In 1941, an archaeologist named Glenn Black and his crew of WPA workers uncovered an unusual single burial of two infants, both about three months old, at a Middle Mississippian site (11th-15th c AD) called Angel Mounds near Evansville, Indiana. Because of the positioning of the skeletons, Black suggested the burial might be that of conjoined twins.
|Diagram of skeletons W11A60 and W11A61 from Angel Mounds|
In order to shed light on this mystery, Charla Marshall, Patricia Tench, Della Collins Cook, and Frederika Kaestle undertook aDNA analysis, with the idea that conjoined twins would share mitochondrial genotypes because they have the same mother. In a brief communication to AJPA, Marshall and colleagues (2011) report that their DNA sequencing clearly showed no maternal relationship. It is still possible the infants were related, but they were not twins, conjoined or otherwise. The question remains: why were these two infants buried in this manner?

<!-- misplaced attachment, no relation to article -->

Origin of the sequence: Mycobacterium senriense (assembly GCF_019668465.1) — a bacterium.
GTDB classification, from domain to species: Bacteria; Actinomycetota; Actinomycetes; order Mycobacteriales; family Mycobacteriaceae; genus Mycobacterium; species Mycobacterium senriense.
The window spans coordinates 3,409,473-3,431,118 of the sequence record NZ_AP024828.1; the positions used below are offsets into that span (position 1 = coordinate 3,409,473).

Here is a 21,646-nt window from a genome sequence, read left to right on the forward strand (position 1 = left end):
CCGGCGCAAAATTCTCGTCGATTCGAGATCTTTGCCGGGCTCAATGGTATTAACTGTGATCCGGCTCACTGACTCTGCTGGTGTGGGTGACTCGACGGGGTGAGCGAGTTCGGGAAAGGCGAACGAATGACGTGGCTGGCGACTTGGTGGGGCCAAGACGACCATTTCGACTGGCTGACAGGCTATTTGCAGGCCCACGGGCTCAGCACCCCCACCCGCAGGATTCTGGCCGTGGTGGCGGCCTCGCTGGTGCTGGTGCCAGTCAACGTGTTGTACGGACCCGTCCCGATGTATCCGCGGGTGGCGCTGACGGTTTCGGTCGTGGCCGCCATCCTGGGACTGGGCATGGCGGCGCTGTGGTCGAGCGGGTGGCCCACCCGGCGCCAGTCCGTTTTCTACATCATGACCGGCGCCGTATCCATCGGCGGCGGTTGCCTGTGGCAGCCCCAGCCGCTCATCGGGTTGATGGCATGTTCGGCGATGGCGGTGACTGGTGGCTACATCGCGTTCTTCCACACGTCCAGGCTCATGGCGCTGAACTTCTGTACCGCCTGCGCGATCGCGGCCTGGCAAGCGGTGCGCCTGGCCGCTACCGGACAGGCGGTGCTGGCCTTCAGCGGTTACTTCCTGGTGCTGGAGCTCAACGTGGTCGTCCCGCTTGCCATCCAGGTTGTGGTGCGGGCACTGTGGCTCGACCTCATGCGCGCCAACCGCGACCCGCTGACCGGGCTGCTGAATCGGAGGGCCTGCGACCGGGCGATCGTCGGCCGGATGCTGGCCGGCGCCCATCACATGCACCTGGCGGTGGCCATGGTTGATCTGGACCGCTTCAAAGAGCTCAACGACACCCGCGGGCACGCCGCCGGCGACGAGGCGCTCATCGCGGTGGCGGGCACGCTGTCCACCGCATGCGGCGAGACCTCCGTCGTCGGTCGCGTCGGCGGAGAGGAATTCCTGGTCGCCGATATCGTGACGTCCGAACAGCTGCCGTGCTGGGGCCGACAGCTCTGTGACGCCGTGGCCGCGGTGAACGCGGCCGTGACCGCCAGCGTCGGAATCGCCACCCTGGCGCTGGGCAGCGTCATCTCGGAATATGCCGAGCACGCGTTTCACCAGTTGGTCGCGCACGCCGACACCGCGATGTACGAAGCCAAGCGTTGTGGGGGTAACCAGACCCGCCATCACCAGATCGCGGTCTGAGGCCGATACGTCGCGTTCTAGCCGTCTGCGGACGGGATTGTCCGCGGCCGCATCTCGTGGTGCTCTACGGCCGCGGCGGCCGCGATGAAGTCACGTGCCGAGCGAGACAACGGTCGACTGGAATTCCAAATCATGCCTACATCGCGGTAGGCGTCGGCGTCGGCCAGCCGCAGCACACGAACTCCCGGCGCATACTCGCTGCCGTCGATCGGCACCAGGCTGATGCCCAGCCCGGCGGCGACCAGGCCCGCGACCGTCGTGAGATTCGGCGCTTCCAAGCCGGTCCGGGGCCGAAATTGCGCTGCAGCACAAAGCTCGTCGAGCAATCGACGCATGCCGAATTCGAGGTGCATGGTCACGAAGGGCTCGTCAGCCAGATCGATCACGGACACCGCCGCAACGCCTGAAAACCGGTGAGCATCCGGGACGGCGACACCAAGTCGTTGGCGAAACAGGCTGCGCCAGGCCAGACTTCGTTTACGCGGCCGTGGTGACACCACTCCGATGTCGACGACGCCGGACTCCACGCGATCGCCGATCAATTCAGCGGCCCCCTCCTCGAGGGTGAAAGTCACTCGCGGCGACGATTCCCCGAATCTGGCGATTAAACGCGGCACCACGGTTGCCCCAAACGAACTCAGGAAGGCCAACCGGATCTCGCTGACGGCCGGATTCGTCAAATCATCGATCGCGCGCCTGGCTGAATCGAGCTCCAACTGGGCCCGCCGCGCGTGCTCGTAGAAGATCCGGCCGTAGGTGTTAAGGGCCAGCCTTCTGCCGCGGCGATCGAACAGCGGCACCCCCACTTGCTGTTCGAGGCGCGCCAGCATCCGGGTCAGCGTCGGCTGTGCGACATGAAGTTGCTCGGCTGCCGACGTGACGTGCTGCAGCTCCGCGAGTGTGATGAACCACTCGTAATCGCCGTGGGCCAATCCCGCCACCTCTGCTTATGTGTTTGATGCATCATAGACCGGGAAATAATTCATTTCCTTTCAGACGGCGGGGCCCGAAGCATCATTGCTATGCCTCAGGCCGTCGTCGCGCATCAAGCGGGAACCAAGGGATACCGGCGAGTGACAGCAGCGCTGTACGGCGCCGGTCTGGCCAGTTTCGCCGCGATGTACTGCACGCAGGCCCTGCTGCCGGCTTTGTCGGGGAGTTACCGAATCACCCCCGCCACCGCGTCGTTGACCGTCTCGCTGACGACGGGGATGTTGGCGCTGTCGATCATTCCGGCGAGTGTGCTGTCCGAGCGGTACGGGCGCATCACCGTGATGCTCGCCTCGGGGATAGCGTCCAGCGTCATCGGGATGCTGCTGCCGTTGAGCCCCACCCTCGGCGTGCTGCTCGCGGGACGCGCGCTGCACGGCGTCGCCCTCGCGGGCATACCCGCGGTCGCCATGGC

This study, of course, would have been more interesting had the authors found conjoined twins, but they showed that certain interpretations about burials are now better made in a laboratory setting through the addition of chemical analysis of osteological data.
Marshall C, Tench PA, Cook DC, & Kaestle FA (2011). Brief communication: Conjoined twins at Angel Mounds? An ancient DNA perspective. American Journal of Physical Anthropology, Early View. PMID: 21834072.